Mark Batterson takes us back to what Jesus Himself told us was the greatest commandment: to love the Lord our God with all our heart, soul, mind, and strength. He builds on this theme by breaking that verse into specific pictures of what that kind of love really looks like. Sometimes the most basic tenets of our belief become so familiar to us that they lose their meaning. The Bible verses on which we hang our stated understanding of our faith become words that might as well be written in a foreign language. In Primal, Mark Batterson reminds us to heed words that we know but then details how we actually should be living those verses in our lives.

The beginning of a new year seems to always cause us to look inward and backward in hopes that we will be more than we have been in the past. I would certainly recommend Primal as a first read of the year to help focus on what really matters about what Christians say they believe. I rushed through the book last week in order to finish it on time and I feel cheated. This book is a sit-down, gourmet, multi-course meal to be enjoyed with intimate conversation among close friends, not a choke-it-down-over-the-kitchen-sink-on-your-way-to-pick-up-the-kids-at-school junk food snack. That’s why I’m taking Primal with me on my road trip next week when I’ll have time to read it slowly and completely.

Primal was published by WaterBrook Multnomah and they graciously provided a copy for me to review (but I would have bought it anyway) and they didn’t tell me I had to like it (but I do). They did ask me to tell you that you can purchase  the book by clicking here.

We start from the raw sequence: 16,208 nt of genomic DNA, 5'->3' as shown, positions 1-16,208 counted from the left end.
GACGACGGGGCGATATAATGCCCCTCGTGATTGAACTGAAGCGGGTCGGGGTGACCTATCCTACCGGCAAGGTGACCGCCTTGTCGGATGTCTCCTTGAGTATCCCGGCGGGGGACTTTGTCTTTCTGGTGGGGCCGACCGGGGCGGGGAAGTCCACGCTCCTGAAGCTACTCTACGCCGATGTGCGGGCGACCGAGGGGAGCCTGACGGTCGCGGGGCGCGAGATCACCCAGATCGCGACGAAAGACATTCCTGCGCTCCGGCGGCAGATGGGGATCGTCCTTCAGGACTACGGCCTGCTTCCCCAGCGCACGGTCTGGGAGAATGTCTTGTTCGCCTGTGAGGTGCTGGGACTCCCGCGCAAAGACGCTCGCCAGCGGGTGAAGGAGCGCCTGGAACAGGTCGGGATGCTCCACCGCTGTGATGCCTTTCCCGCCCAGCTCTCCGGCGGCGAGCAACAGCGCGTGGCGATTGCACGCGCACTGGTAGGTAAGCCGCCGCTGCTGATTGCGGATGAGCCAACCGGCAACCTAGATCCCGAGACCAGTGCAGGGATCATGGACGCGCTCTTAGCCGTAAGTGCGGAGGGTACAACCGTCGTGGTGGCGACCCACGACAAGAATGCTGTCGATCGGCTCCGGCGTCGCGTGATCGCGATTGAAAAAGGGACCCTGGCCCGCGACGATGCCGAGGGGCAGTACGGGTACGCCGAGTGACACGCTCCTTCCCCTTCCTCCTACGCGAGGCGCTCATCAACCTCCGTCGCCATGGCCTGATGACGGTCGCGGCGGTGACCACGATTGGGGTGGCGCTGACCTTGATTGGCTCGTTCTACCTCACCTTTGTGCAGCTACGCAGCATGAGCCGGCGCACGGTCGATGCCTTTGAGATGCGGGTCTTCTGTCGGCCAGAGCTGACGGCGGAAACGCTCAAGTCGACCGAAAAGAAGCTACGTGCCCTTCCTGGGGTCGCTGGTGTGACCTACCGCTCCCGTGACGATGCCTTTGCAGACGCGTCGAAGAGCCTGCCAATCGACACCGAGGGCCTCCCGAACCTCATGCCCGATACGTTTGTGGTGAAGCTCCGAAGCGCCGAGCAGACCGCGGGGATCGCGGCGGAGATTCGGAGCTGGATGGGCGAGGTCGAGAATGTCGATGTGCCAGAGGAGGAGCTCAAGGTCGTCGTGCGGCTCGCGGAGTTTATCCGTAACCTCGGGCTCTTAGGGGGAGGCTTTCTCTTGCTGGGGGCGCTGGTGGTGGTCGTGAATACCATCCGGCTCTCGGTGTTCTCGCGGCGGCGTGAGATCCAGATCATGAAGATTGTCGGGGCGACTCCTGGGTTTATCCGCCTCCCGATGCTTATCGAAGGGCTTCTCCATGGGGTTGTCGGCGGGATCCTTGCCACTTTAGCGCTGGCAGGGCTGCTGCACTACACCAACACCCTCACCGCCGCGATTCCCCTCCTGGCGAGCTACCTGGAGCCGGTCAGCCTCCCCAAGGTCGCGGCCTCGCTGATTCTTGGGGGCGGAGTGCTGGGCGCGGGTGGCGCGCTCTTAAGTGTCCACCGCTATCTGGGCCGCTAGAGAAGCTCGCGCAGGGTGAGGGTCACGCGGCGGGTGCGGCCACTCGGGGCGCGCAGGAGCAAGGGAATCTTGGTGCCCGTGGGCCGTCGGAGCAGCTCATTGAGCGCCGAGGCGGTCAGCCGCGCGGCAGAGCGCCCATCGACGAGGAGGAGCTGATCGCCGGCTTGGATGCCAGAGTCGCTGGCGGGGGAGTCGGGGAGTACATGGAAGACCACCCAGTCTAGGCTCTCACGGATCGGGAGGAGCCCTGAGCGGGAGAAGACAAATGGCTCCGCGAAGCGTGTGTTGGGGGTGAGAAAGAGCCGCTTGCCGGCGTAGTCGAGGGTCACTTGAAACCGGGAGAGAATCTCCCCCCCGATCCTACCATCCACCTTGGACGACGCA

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An Open Letter to Tim Hawkins

Dear Mr. Hawkins,

First, I want you to know that I think you’re one of the funniest guys I don’t know and I don’t know a lot of funny guys. I was excited to hear that you’ll be coming to my church for a comedy concert this weekend. It has always been a dream of mine to hear you sing “Chick-Fil-A” in person. Well, that’s not exactly true, but I am looking forward to it. For some reason, my husband is especially hoping you’ll sing “Things You  Don’t Say to Your Wife“. I’m sure a great time will be had by all when you’re here.

However comma Mr. Hawkins comma all is not sunshine and Christmas puppies between you and me. You see, Sunday night at our church’s Christmas program, my family saw an advertisement about your upcoming show. Specifically, we saw this video:

Do you know Bing Crosby, Mr. Hawkins? I’m guessing you don’t since he’s dead, but I’m sure you’re familiar with his work. He really knew his way around a Christmas song, didn’t he? “Mele Kalikimaka,” “White Christmas,” “Adeste Fidelis” (That’s Latin for “O Come All Ye Faithful,” but I guess you knew that since you speak Latin, being from “a homeschool family” like you are.)–these are songs that I look forward to hearing every Christmas season. They just feel like home. And until yesterday afternoon, Mr. Hawkins, I always looked forward to hearing Bing Crosby sing “Do You Know What I Hear.”